- Chris Hammer
- The Age, June 24, 2008
INSIGHT into the Federal Government's climate change strategy will be gained this week with the release of a blueprint for increasing the use of renewable energy.
The Rudd Government has committed Australia to generate 20% of its electricity from renewable sources such as wind and solar power by 2020, but has not revealed how this will be achieved.
The discussion paper is expected to outline a timetable detailing how the renewable energy target will be introduced, how it will work with the emissions trading scheme to be phased in from 2010, and how it may be phased out.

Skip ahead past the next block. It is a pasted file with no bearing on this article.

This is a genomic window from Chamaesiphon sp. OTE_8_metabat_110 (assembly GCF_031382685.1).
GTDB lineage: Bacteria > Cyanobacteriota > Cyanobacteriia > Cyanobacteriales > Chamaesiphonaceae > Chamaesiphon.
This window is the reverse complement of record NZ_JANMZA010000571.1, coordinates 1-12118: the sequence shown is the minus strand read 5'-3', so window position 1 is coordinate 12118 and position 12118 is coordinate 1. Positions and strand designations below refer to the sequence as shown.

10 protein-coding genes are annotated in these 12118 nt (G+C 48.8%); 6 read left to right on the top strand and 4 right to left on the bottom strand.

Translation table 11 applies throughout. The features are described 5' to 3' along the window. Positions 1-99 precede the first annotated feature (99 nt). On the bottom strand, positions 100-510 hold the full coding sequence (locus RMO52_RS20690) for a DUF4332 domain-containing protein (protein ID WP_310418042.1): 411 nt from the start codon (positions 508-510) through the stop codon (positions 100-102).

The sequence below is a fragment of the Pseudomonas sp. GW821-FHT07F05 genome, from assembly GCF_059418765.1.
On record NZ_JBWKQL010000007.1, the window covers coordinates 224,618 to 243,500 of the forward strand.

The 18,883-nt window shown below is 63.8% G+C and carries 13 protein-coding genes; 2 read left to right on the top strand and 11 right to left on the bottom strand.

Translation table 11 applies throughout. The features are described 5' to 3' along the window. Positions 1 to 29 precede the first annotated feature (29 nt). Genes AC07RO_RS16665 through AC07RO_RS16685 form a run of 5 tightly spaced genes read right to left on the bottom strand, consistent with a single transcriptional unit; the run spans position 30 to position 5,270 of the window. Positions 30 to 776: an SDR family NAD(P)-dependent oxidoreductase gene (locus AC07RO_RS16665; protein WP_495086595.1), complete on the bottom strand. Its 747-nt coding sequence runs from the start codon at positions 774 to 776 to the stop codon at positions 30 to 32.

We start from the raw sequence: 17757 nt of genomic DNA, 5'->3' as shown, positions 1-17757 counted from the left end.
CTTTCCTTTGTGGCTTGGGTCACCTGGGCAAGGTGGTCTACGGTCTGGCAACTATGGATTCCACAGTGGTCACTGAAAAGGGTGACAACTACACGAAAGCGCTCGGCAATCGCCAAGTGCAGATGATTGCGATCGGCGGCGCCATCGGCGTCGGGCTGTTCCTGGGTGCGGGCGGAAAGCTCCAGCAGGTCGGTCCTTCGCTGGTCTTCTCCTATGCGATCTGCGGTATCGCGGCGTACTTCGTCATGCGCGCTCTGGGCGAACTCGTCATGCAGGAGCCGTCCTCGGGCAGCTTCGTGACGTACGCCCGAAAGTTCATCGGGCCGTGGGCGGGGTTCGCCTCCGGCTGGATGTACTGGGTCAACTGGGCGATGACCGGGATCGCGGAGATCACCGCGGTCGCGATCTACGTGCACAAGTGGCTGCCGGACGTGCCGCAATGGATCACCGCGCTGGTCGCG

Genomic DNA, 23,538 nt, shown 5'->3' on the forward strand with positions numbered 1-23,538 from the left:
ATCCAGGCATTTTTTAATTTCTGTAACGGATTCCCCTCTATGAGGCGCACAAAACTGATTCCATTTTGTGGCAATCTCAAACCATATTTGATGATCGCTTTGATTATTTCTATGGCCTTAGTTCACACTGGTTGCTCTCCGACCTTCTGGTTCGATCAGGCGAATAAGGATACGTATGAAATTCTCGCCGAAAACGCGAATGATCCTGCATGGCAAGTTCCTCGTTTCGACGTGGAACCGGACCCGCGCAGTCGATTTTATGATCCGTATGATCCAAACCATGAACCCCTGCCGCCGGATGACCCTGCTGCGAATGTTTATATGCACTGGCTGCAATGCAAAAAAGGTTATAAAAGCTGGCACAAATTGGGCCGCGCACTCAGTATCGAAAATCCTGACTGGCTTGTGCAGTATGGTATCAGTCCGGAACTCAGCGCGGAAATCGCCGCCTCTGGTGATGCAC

It is expected to cover issues such as interim targets, penalties for non-compliance, the mix of different renewable energy technologies, and how long credits for using renewable energy can be used.
Environmental groups are eager to see that the target is not met through one or two relatively low-cost sources such as existing hydro schemes plus wind power.
"The renewable energy target is an important foundation of the Government's response to climate change, but it needs to ensure that it drives Australian innovation across a broad range of technologies," said the Climate Institute's Erwin Jackson.
Promising technologies such as solar-thermal and geo-thermal are in early stages of development but may offer more reliable electricity generation than wind or traditional solar when fully developed.
State governments are establishing their own renewable energy schemes. Victoria has a scheme with a target of 10% renewable energy by 2016.